Automotive power windows use a switched motor to operate a mechanical window regulator. This regulator moves the pane of glass into the door. If the windows don't work, any of several issues is likely to blame, including no electricity, bad switches, bad motor, damaged window regulator, or even a broken wire. The average backyard mechanic can diagnose the cause of power window failure in about 20 minutes.
Open the fuse panel and check the fuses for disrupted elements. Most automobile manufacturers place the fuse panel at the driver's side kick panel, or between the dashboard and the door. German cars typically have fuses in the engine compartment, in front of the driver's side firewall. Pull the fuse out with your fingers, or with the tool that came with the car and is located in the panel. Look through the fuse's transparent case for a broken filament. Replace any blown fuses and try the window again.
Test the wiring harnesses from the fuse panel to the switches, and from the switches to the window regulator motor. If the circuits test fine, then proceed to the next step. If a wiring harness is shorted or damaged, it will need to be replaced by a professional mechanic. Most modern wiring harnesses are interconnected and woven throughout the body of the vehicle. They take many hours to replace. It may be possible to locate the short with a visual inspection, then splice the burnt wire and wrap it with a liberal amount of electrical tape. Most shorts occur at pinch areas, where the wiring is crimped by a mechanism such as a door.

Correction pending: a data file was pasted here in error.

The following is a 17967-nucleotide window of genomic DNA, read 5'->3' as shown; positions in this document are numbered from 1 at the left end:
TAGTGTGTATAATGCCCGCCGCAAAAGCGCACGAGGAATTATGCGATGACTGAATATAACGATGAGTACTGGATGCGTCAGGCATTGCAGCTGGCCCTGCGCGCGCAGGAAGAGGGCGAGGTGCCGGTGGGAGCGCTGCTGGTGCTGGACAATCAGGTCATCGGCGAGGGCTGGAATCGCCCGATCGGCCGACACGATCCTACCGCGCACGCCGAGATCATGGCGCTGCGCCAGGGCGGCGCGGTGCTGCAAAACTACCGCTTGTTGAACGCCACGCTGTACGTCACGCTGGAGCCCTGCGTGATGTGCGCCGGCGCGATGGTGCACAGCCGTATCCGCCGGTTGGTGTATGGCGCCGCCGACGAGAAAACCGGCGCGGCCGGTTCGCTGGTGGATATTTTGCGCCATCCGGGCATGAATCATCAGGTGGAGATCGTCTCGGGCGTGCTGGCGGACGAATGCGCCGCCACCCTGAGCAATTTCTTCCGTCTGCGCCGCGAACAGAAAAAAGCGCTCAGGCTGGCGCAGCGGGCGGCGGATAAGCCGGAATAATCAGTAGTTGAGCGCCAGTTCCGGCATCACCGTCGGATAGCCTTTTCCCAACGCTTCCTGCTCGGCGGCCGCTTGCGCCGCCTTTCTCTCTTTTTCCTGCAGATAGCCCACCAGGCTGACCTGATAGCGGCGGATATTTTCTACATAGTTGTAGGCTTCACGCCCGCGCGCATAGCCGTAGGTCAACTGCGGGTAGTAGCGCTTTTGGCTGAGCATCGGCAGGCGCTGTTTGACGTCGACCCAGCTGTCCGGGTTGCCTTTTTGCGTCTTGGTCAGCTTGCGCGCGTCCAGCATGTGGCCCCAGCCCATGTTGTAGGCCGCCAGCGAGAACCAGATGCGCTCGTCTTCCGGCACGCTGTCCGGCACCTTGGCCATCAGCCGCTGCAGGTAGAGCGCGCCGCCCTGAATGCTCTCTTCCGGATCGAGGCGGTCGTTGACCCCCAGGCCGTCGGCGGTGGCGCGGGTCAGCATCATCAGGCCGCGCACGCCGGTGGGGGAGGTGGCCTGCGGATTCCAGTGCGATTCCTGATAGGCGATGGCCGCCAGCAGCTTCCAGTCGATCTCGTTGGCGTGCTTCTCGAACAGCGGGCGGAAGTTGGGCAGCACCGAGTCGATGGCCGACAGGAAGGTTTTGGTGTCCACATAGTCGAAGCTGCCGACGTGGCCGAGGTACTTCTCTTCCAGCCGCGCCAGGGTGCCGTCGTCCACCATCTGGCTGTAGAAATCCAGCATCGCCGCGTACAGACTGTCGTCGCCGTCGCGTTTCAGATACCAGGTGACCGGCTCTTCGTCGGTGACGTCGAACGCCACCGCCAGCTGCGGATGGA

Remove and test the switches on the driver's side door panel. Pry them up with a screwdriver and pull them free of the panel's opening. Disconnect the switch assembly from the wiring harness by pulling the adaptor plug from the assembly. Test the switches individually by touching both sides of one switch with the circuit tester. Each switch will have two terminals, and if the tester is positive on both terminals while the window is activated, then the switch is good. Replace the switch assembly if any of the switches fails the test. Most power window switches come in assembled modules and cannot be replaced individually.
Remove and test (if possible) the power window motor. Turn the armrest bolts and interior door handle screws counterclockwise, then pull the door panel free from the pop rivets. Behind the panel are a window regulator, the window glass, and the electric driver motor. The motor is usually located in the lower right section of the door. Unplug the motor from the wiring harness and unbolt it from the window regulator by turning the bolts counterclockwise. Pull the motor straight out, away from the gears. Replace the motor with a new unit by pressing it into position and securing the mount bolts in a clockwise direction. Plug the motor back into the wiring harness by pushing the adaptor plugs together. Replace the door panel by pressing it to the pop rivets, giving a tap to seat each one, then turning the armrest bolts and interior door handle screws clockwise until they are snug. Test the window.
Inspect the window regulator's joints for rust or stiff movement, if the electrical system is operating correctly. These joints can corrode or break, causing the window to stop working. With the door panel off, the window regulator can be removed and replaced by sliding the glass away from the track mounts, then turning all mount bolts counterclockwise and manipulating the regulator out of the door.
Spray the window regulator with lithium grease for smoother operation.
Use extreme caution when working around a vehicle's live electrical system.